The Missing Pope of Christian Unity

Evensong and Benediction at The Ordinariate of Our Lady of Walsingham
Vatican Radio reports today on Pope Francis presided over evening Vespers at Saint Paul’s Outside the Walls Basilica where he was joined by members of the many different Christian Churches present in Rome.

'Christ, dear friends, cannot be divided! This conviction must sustain and encourage us to persevere with humility and trust on the way to the restoration of full visible unity among all believers in Christ. Tonight I think of the work of two great Popes: Blessed John XXIII and Blessed John Paul II. In the course of their own lives, both came to realize the urgency of the cause of unity and, once elected to the See of Peter, they guided the entire Catholic flock decisively on the paths of ecumenism. Pope John blazed new trails which earlier would have been almost unthinkable. Pope John Paul held up ecumenical dialogue as an ordinary and indispensable aspect of the life of each Particular Church. With them, I think too of Pope Paul VI, another great promoter of dialogue; in these very days we are commemorating the fiftieth anniversary of his historic embrace with the Patriarch Athenagoras of Constantinople.

The work of these, my predecessors, enabled ecumenical dialogue to become an essential dimension of the ministry of the Bishop of Rome, so that today the Petrine ministry cannot be fully understood without this openness to dialogue with all believers in Christ. We can say also that the journey of ecumenism has allowed us to come to a deeper understanding of the ministry of the Successor of Peter, and we must be confident that it will continue to do so in the future. As we look with gratitude to the progress which the Lord has enabled us to make, and without ignoring the difficulties which ecumenical dialogue is presently experiencing, let us all pray that we may put on the mind of Christ and thus progress towards the unity which he wills.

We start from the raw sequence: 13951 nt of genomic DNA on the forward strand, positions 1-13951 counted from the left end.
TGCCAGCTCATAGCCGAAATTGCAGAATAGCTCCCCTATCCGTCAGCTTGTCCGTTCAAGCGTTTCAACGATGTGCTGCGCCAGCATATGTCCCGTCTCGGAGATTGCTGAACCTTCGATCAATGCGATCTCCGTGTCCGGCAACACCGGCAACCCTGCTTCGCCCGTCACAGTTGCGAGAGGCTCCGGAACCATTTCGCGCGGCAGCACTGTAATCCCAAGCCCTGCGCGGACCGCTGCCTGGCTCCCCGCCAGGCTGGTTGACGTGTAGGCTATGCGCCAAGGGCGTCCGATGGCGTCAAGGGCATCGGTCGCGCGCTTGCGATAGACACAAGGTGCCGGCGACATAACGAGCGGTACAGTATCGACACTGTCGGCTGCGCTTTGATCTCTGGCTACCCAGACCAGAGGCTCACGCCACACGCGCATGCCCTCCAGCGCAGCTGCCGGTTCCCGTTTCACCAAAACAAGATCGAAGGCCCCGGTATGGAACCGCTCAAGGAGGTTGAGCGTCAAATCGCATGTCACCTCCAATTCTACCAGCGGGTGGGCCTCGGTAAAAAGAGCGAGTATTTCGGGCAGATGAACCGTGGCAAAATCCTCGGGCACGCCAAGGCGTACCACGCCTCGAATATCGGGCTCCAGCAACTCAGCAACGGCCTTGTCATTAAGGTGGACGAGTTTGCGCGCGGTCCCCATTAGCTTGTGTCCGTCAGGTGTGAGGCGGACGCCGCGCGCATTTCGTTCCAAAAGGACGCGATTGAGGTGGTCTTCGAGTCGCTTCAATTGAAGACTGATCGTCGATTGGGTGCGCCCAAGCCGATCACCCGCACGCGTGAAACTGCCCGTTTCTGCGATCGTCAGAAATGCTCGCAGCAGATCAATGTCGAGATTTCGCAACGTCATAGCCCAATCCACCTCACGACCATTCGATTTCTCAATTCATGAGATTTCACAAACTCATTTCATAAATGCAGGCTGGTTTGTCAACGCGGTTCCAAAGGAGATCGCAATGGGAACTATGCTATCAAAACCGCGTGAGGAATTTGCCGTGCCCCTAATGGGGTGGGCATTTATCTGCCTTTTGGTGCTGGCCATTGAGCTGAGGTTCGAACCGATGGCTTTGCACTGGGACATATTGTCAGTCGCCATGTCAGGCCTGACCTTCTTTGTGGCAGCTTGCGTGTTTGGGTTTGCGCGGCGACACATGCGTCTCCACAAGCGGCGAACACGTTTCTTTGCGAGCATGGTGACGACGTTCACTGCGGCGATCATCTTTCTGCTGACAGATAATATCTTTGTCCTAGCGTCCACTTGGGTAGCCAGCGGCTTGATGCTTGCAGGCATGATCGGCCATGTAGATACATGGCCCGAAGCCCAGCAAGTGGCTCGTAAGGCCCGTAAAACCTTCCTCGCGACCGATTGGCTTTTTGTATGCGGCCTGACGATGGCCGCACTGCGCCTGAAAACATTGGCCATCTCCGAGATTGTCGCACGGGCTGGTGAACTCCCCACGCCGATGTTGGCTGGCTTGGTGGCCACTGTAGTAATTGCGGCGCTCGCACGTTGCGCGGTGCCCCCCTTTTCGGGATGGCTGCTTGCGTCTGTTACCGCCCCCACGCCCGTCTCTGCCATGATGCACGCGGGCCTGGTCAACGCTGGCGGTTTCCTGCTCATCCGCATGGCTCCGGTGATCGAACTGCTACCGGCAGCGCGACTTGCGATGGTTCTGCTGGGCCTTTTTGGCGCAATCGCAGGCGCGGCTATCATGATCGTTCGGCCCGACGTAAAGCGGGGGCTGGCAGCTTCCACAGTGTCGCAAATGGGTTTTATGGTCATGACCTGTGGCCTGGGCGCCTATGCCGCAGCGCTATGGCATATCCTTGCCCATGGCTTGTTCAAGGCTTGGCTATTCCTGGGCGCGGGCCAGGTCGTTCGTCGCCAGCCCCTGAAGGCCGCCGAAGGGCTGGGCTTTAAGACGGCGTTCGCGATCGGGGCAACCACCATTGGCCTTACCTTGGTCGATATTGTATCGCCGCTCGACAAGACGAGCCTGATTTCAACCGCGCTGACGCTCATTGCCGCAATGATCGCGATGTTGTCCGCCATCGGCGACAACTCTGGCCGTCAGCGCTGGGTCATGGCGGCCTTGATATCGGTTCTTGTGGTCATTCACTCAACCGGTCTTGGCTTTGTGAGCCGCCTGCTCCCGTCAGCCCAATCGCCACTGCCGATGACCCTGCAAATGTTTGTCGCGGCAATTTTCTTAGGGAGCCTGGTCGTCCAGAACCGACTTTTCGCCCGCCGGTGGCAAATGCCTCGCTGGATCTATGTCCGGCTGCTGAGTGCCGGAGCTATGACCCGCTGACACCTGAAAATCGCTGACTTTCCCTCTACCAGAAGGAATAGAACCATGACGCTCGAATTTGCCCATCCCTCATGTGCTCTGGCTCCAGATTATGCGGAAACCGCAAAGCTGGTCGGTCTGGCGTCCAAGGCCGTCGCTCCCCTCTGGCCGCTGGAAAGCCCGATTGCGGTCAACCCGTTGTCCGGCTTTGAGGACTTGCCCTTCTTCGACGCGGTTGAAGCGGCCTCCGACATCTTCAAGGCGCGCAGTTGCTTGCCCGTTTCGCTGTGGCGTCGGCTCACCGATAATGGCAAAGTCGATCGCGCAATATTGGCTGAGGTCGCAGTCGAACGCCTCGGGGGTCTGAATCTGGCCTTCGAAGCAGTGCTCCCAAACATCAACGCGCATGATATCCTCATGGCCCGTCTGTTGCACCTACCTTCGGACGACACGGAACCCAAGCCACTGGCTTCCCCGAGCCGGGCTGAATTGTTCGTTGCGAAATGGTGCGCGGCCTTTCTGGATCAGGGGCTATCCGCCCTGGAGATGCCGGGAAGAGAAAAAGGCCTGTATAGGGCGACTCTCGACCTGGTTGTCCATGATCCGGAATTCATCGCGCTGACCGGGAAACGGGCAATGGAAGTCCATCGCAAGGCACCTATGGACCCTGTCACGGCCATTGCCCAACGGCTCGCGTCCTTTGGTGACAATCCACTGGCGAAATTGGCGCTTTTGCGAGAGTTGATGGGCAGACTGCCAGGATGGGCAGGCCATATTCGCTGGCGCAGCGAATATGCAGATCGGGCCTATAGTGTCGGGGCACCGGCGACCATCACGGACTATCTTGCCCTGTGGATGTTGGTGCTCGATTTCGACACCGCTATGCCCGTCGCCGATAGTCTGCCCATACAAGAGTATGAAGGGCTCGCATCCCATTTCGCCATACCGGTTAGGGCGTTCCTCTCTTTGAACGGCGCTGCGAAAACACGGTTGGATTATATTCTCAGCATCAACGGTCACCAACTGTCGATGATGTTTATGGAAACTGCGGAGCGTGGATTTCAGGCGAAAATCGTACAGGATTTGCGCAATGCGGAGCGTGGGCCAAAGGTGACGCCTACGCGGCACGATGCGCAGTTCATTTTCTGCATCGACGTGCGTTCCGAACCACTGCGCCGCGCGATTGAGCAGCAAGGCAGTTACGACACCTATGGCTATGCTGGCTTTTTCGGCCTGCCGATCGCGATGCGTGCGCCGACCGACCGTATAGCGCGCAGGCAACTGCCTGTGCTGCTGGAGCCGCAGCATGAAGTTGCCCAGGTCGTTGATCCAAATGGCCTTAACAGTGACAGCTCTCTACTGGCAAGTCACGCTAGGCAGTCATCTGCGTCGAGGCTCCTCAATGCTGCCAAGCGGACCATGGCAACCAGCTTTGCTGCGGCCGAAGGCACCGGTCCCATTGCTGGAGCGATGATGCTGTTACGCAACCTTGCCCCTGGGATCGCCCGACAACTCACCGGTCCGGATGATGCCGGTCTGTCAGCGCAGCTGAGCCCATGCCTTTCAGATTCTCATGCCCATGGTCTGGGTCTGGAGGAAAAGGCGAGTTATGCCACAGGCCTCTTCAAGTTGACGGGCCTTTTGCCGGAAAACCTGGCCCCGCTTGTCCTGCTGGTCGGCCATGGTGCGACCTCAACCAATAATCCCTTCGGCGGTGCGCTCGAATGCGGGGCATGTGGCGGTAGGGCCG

Your Holiness, Holy Father. There was another Pope, too, who you surprisingly neglected to mention on Saturday, who has received praise for his work for Christian Unity and the project of ecumenism, as those separated from Holy Mother Church seek to remove the barriers to full unity with the Bride of Christ. With some he succeeded and with others he made generous gestures to try and embrace them, even though they were perceived as being 'out of touch' with the modern Church. What was his name now? Nice man, grey hair, nice vestments, gentle manner with an obvious disposition of kindness. No? Oh what was his name, now? Lives a few doors away from Your Holiness, I believe.


Neil Telford said…
It's probably bad form to give credit to a living Pope. Besides, Ratzinger and later Pope Benedict's supposed overtures towards ecumenism were not well received by the other churches (oops, ecclesial communities).
Yes, I noticed too.

I found it simply bizarre that Benedict should have been omitted like that, completely inexplicable!

I am sure that I am wrong, but it is difficult not to think that whoever wrote the speech (and it may not have been drafted by Francis initially) actually intended to set aside Benedict's contribution to Christan Unity.

Tereze Avila said…
GOOD ONE!!! AND SO TRUE... And thank you for your articles and great observations. These really helps to see through this jungle of his words and actions...
The Observer said…
No, it's not a surprising omission. Pope Francis has already made known that he didn't support Anglicanorum coetibus when it was issued by his predecessor. While sharing the same emphasis on dialogue instead of conversion as other modern churchmen, Pope Benedict XVI ran afoul of the liberal clergy (of which Pope Francis as Cardinal Bergoglio was a part) when he dared to provide non-Catholics with a chance to convert to the Catholic Church.